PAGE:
Boxer & Gerson LLP is a litigation law firm, and one of our key practice areas is elder abuse litigation. Our lawyers represent seniors (and their families) who are subjected to substandard medical treatment and nursing home care. Felicia's blog is a great resource for people with elderly parents and friends.
Check back for my post about the 2 year workers' comp temporary disability limit and the current controversy about "amputation" exceptions.
Tuesday, April 24, 2007, 10:36 PM - Understanding the CA WC systemIt happens two or three times a month. I go to my mail slot at Boxer & Gerson. Buried along with the incoming mail and subpoenaed medical records is a VHS tape or a DVD.
And will I soon be getting just a notice of a clickable link to see my client on video on You Tube? Here in Web 2.0, we are a long way past Betamax.
In the brave new world of surveillance, there are cameras everywhere. Today's cameraphones, mini videocams and hidden microphones make it much easier for investigators.
Investigations are big business in California workers' comp. Yet, in over 20 years of handling workers' comp cases, I have had only one client indicted for workers' comp fraud. And I have had very few cases where
my client's testimony was rejected by a judge (or agreed medical examiner) due to the content of "films" (er... videos).
Perhaps that's due in part to client preparation. I try to remind my clients: don't lie and don't exaggerate. If you are going back to work, announce it. Be careful with the words you use in deposition and with doctors. Never means never, ever, ever. Sometimes is not never. Occasionally is not never.
Assume that you may be watched or followed. Don't apologize for living your life, but recognize that when you make a claim your privacy is at risk. Don't be arrogant. Assume that the facts will come out. Your home may be your castle, but areas viewable from public spaces are fair game.
Statements you give to investigators, claims examiners, lawyers, doctors and other people may be used against you. Histories you give to doctors will be read by other doctors.
I tell my clients: don't let yourself be a film star. It's not a workers' comp fantasy you want to fulfill. And I'd just as soon munch on popcorn with my friends.
Monday, April 23, 2007, 10:24 PM - Political developmentsIt's a week of hearings and studies:
The Assembly Insurance Committee holds hearings at 9 am in Sacramento this Wednesday on various workers' comp issues:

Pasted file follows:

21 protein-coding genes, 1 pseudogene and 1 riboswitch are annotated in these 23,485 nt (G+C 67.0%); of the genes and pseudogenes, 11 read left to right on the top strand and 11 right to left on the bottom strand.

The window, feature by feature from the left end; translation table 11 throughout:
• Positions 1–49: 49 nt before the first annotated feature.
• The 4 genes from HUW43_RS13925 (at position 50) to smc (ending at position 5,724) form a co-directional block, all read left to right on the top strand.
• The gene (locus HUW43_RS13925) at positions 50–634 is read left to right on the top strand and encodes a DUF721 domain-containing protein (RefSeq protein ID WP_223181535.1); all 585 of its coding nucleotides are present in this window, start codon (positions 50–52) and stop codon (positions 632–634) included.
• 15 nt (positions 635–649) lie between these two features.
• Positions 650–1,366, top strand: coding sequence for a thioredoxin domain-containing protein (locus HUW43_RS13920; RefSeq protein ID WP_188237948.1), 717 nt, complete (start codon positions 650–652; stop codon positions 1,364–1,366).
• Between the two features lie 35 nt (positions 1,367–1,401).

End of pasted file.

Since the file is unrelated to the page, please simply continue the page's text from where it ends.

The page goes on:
The Commission on Health Safety and Workers' Compensation (CHSWC) meets in Oakland on Friday at 9. Among other issues, CHSWC will be hearing reports on apportionment in workers' comp and employer premium fraud. The agenda is noted here:
http://www.dir.ca.gov/CHSWC/Meetings/20 ... 72007.html
Meanwhile, the DWC continues work on its study of long-term wage losses. And its QME regs are in the early draft stage. Doctor groups such as CSIMS are weighing in on regs that would determine how many offices a QME can have and how far apart the offices need to be:
A lot happening. Or maybe very little.
And applicant attorneys and insurers continue to wait for the Supreme Court decision in the Welcher, Brodie and Dykes cases, interpreting apportionment under SB 899, Schwarzenegger's comp reform. That decision may set the tone for judicial interpretation of scores of cases.
Monday, April 23, 2007, 09:08 AM - Political developmentsAs I continue to note, the debate in Sacramento over health care reform is critical to many injured workers since so many of them lose their group health coverage.
Last week, the Senate Health Committee voted favorably on the single payer plan sponsored by State Senator Sheila Kuehl. The single payer concept is still alive for now. My blog post last week, "The $12,000 Broken Rib," covers the single-payer issue.
But most Capitol observers don't believe it has enough political traction to survive as the legislature's plan, let alone get the support of Governor Schwarzenegger.
I frequently disagree with fellow blogger Bill Bradley (not the former basketball player-turned U.S. Senator!), but his blog, New West Notes, is often worthwhile reading for its take on California politics. You may find it interesting to read the following blog post on "Prognosis For Schwarzencare":
http://billbradley.pajamasmedia.com/200 ... rzcare.php